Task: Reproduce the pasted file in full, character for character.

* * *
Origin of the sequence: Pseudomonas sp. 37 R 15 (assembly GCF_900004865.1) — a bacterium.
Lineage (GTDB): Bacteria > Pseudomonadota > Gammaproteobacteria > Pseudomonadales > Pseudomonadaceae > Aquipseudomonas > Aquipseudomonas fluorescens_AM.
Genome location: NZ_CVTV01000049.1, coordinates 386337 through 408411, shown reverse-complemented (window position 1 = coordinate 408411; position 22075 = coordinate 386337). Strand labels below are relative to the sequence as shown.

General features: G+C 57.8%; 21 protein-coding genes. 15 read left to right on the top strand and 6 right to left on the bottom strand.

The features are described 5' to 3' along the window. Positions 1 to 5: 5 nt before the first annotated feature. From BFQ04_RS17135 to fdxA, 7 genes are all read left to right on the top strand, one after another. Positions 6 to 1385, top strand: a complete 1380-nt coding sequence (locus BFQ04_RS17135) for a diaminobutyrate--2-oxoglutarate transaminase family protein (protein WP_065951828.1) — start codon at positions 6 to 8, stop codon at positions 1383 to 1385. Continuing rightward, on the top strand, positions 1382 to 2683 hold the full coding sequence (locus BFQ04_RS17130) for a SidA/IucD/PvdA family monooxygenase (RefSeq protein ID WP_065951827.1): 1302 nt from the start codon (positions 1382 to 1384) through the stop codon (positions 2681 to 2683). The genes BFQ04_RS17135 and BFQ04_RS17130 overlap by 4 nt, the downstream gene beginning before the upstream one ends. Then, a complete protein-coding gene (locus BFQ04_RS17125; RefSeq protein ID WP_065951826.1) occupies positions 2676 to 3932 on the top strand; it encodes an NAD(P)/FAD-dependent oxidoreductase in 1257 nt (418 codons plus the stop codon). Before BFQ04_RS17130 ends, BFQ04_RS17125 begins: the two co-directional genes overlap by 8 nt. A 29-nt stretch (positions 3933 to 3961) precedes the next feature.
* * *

Origin of the sequence: Pseudomonas sp. 37 R 15 (assembly GCF_900004865.1) — a bacterium.
Lineage (GTDB): Bacteria > Pseudomonadota > Gammaproteobacteria > Pseudomonadales > Pseudomonadaceae > Aquipseudomonas > Aquipseudomonas fluorescens_AM.
Genome location: NZ_CVTV01000049.1, coordinates 386337 through 408411, shown reverse-complemented (window position 1 = coordinate 408411; position 22075 = coordinate 386337). Strand labels below are relative to the sequence as shown.

General features: G+C 57.8%; 21 protein-coding genes. 15 read left to right on the top strand and 6 right to left on the bottom strand.

The features are described 5' to 3' along the window. Positions 1 to 5: 5 nt before the first annotated feature. From BFQ04_RS17135 to fdxA, 7 genes are all read left to right on the top strand, one after another. Positions 6 to 1385, top strand: a complete 1380-nt coding sequence (locus BFQ04_RS17135) for a diaminobutyrate--2-oxoglutarate transaminase family protein (protein WP_065951828.1) — start codon at positions 6 to 8, stop codon at positions 1383 to 1385. Continuing rightward, on the top strand, positions 1382 to 2683 hold the full coding sequence (locus BFQ04_RS17130) for a SidA/IucD/PvdA family monooxygenase (RefSeq protein ID WP_065951827.1): 1302 nt from the start codon (positions 1382 to 1384) through the stop codon (positions 2681 to 2683). The genes BFQ04_RS17135 and BFQ04_RS17130 overlap by 4 nt, the downstream gene beginning before the upstream one ends. Then, a complete protein-coding gene (locus BFQ04_RS17125; RefSeq protein ID WP_065951826.1) occupies positions 2676 to 3932 on the top strand; it encodes an NAD(P)/FAD-dependent oxidoreductase in 1257 nt (418 codons plus the stop codon). Before BFQ04_RS17130 ends, BFQ04_RS17125 begins: the two co-directional genes overlap by 8 nt. A 29-nt stretch (positions 3933 to 3961) precedes the next feature.